Judy McLean August 24, 2012 at 05:39 PM
We'll soon have our wonderful, fertile soil destroyed (covered with cement and asphalt). Welcome to our version of China, where you will hear no birds singing and hungry people; the land will not produce enough to feed us.
Cindy Beckett August 24, 2012 at 06:02 PM
This has been a struggle for many years now, trying to protect our rich food growing soils. They were favored for development mainly for the size of acreage and that they were already treeless and leveled so much cheaper to build on. At one time, this county was 95% sustainable, producing nearly everything we needed. Now, it is less than 5%, with many of the remaining farms idle. We no longer have meat production, dairy, or a lot of food production here. We have no stockpiles of foods in warehouses (we used to). But we still have the last of our farm soils, and I suspect anyone willing to grow food for next season will be able to sell everything they grow. I am hoping that some sort of declaration will come sooner than later that will address this, whether from our local government or our state government. We should be looking at this now, not next year when it will be too late to help feed the stricken areas. I have had several emails this week reporting "climate refugees" who have already moved here. Perhaps some of them would be willing to work these farms if no one here wants to.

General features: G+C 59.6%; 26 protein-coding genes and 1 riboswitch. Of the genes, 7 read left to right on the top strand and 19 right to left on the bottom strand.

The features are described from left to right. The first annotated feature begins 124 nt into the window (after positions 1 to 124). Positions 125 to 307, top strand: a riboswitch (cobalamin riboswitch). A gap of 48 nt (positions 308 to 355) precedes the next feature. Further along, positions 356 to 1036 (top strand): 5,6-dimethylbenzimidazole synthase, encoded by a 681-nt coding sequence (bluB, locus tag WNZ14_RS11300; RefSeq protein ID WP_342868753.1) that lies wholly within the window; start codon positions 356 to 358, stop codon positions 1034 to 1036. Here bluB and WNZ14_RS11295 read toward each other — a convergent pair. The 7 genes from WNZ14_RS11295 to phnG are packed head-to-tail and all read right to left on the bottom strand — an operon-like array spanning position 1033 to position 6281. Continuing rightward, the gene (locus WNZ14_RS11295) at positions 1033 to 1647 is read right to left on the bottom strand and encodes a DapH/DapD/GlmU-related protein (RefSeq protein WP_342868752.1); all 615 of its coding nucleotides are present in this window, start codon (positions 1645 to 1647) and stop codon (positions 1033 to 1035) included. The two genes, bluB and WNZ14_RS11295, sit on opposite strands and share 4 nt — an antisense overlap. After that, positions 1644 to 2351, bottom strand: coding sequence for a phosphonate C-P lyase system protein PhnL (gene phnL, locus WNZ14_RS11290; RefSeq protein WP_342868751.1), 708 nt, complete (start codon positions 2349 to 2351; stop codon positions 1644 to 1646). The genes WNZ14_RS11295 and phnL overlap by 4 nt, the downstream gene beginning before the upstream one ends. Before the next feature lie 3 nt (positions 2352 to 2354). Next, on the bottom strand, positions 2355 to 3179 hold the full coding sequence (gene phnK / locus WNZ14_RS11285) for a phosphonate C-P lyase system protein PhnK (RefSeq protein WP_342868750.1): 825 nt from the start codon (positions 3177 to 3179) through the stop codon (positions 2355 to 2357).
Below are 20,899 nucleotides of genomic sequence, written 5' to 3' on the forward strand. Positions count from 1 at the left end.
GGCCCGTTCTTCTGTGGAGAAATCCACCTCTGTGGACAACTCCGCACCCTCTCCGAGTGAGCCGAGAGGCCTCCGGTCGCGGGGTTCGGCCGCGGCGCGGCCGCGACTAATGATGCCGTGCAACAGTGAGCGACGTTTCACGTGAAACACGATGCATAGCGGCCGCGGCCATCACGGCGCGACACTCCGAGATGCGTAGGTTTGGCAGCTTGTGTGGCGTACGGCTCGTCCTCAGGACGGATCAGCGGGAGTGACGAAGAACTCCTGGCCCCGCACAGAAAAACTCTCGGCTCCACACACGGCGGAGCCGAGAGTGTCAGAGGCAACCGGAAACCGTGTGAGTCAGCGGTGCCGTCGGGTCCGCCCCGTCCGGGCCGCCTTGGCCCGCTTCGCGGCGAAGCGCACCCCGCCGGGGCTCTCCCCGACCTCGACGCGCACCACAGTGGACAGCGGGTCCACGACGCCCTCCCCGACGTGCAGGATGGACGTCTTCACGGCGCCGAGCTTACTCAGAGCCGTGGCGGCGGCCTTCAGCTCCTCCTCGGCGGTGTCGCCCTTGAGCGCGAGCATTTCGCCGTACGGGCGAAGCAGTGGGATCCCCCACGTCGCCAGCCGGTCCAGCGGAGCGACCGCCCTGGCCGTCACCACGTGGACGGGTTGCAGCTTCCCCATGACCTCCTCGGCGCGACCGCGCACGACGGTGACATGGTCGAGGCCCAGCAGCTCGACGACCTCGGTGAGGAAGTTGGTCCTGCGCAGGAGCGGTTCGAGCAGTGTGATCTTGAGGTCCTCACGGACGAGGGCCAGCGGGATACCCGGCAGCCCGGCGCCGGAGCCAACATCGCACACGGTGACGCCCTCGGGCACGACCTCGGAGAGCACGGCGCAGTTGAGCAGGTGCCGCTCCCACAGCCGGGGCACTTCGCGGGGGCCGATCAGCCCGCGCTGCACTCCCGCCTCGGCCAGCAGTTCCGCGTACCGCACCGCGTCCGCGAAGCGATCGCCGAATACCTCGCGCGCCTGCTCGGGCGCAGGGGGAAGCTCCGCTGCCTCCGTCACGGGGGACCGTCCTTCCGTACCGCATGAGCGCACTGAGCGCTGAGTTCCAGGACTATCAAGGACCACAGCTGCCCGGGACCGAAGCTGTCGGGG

Lauren Padgett (Editor) August 24, 2012 at 06:13 PM
Do you think Sumner's plans for a "complete, compact, connected community" make any difference, in terms of making sure the development is sustainable? Just curious if plans for a farmers market or something that pays homage to the farming roots in that area make a difference for residents or not...
Kathleen August 29, 2012 at 03:49 AM
LAuren: Sumner's plan for a complete connected compact community once existed...it was called the small town of Sumner. The small town was connected by agriculture, schools, churches, a "main street" of businesses, community functions and the "walkability" factor...all of which are dead or dying in Sumner. Putting a mostly commercial development in Orton Junction and calling it a "complete, connected, compact community" does not make it so.
Justin Evans August 29, 2012 at 03:44 PM
I would say that "our version of China" is quite a bit of an overstatement. The ability to create a commercial space for retail sales so entrepreneurs can profit is the definition of a capitalistic society and no where near communist China. I'd rather Sumner be know as the "Sustainable Job Growth Capital Of The World" rather than be known for a vegetable pie.